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Your Favorite Sandwich


Daniel
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I invented a hamburger based on the Mexican torta.

Tortaburger. You start with telera, toasted and sliced, add avocado, lettuce, tomato, onion, refried beans, mayonaise, jalapeno, and grilled hamburger.

What is telera? I am sorry if this is a common thing, i being an east coaster have very little contact with any good mexican food. Assuming that telera is mexican.

I had something that reminds me of your sandwich kind of. It was because of a wrong push of a button at a vending machine in the middle of no where in illinios. It was a sub sandwich served with refried beans on the bottom, jalepenos and monteray on top and mayo. I just assumed it was a grilled chicken sandwich until i took the first the bite when I unwrapped it after taking it out of the industrial sized microwave. I dont if it reminded me of the days eating the 7 eleven truck stoppers as a red eyed youth, or the idea of using the vending machine. But it was pretty dam good.

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tortas are gooooood...

i can tell you what kind of sandwich i do NOT recommend and that is the one i ate for lunch today.

whole wheat tortilla, low fat cheddar, prosciutto, grilled chicken breast and tomato with mayo.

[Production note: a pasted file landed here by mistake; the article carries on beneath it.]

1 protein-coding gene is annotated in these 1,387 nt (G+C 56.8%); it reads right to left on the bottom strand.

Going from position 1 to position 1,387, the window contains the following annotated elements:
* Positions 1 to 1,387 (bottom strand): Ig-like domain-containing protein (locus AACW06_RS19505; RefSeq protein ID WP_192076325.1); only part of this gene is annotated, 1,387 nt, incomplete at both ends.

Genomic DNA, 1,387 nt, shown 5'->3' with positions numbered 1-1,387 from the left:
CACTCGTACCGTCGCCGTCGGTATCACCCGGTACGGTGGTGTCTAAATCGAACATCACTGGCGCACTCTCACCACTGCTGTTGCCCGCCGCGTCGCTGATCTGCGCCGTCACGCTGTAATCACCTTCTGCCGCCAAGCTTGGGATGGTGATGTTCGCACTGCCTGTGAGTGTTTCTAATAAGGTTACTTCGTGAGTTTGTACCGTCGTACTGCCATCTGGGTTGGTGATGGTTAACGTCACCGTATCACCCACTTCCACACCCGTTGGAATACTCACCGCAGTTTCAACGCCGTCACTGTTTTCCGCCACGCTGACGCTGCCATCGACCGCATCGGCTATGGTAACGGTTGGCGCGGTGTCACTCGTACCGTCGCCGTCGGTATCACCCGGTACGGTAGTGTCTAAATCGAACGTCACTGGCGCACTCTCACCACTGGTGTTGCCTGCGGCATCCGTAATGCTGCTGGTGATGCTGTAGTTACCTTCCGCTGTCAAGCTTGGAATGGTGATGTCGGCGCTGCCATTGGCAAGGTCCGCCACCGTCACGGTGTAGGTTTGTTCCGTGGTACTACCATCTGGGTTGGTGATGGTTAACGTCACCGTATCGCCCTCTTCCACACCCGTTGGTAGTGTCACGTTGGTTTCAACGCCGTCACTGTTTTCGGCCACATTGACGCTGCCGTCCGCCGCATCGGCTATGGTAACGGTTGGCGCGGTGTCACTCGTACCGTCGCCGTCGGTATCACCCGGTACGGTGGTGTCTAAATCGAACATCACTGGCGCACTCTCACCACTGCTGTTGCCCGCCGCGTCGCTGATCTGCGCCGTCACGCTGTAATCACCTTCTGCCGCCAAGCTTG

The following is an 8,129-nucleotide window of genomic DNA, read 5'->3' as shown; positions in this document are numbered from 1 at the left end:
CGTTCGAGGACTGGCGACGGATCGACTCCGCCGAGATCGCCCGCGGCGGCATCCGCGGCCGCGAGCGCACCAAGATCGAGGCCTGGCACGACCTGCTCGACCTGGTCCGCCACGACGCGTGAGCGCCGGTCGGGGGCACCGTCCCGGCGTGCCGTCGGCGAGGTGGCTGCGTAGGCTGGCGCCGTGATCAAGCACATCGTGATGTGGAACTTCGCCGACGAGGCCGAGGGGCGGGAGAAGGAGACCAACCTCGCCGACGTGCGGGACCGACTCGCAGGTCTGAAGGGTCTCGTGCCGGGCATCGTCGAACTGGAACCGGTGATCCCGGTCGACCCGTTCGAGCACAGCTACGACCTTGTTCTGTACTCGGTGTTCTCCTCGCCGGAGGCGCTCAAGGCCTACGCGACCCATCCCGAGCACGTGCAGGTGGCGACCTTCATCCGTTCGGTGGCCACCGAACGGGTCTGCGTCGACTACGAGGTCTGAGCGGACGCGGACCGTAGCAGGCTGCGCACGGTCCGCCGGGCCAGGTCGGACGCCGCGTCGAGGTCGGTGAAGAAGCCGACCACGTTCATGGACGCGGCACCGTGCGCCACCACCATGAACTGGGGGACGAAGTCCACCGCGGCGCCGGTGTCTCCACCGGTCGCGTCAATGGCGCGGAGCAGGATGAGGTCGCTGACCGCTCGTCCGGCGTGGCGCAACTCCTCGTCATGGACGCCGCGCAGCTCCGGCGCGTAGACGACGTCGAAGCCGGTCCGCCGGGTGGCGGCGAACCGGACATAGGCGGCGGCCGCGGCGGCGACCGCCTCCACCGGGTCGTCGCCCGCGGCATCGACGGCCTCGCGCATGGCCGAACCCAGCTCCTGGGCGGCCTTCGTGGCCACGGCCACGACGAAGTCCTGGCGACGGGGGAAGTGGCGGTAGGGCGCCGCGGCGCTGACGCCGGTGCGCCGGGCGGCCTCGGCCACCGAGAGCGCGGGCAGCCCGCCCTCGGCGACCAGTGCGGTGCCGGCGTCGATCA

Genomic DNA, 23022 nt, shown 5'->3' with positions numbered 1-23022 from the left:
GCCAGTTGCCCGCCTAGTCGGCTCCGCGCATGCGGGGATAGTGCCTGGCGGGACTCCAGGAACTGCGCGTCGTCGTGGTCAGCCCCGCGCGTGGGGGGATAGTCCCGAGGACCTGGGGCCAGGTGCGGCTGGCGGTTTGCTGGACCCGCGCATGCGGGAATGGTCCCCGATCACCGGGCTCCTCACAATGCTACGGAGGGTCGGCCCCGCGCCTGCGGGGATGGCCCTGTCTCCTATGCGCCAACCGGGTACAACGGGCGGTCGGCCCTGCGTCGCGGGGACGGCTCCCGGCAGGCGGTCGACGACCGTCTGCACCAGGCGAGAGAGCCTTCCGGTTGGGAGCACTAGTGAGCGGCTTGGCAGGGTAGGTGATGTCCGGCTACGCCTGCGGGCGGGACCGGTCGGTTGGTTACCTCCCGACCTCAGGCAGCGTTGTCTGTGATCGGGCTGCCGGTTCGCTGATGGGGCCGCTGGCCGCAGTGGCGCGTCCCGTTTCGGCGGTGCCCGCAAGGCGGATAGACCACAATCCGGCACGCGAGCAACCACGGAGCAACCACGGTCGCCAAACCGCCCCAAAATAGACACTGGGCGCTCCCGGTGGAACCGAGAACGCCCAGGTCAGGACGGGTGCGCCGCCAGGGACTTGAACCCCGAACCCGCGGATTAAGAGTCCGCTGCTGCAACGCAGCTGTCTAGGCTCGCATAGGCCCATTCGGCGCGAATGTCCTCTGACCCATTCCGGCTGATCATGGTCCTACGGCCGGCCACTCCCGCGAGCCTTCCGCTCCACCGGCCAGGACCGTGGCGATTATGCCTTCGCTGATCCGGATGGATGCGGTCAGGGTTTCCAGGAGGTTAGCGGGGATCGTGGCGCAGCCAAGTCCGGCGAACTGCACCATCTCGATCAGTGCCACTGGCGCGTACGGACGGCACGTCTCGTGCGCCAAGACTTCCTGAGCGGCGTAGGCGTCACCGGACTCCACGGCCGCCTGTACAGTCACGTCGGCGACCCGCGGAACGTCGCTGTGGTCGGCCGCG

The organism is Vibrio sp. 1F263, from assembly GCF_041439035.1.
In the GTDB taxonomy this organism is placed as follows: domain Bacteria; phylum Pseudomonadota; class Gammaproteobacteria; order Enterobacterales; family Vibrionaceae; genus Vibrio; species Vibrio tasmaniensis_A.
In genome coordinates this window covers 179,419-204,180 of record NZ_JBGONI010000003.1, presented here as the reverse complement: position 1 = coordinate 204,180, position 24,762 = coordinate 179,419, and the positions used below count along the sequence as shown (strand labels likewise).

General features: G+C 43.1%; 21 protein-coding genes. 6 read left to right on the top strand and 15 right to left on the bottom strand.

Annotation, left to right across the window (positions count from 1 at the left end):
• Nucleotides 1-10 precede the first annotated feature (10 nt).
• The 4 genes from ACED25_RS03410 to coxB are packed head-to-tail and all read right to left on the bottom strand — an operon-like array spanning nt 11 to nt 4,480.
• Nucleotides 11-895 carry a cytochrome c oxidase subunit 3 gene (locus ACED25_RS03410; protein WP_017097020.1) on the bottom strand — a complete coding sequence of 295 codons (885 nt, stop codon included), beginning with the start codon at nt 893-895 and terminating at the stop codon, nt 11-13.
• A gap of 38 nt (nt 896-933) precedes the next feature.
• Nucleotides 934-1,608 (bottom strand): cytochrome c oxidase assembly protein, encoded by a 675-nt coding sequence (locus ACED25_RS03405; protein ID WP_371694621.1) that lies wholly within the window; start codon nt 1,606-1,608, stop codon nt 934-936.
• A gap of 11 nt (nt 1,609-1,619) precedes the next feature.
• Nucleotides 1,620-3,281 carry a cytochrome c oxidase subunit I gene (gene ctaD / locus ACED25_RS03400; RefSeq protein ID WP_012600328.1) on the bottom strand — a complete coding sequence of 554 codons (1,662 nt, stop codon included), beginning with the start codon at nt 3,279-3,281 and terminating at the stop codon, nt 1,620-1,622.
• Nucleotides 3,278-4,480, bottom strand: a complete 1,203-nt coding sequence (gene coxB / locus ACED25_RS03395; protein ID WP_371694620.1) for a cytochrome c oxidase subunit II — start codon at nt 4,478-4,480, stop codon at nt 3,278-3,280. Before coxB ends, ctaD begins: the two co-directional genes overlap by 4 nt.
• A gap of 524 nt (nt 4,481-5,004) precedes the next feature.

it had some good points, but did not make a good combination as a whole. that's what you get when you put whatever leftover crap you have in your fridge into your lunch.

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I've got to weigh in on the Turkey Day sandwich love. I make mine an open-faced turkey sandwich, with the layers as follows:

- Thick sliced, soft italian bread

- Flavored butter of some kind (I usually do either a roasted chile & garlic butter, or a tart cranberry-orange butter)

- Cranberry relish, always very tart (unless the flavored butter was cranberry, in which case I skip this)

- Stuffing

- Turkey - a nice mix of dark & white meat with some crispy skin

- Macaroni & cheese (homemade with good sharp chedder and gruyere, with bits of the crispy breadcrumb topping)

- Gravy over top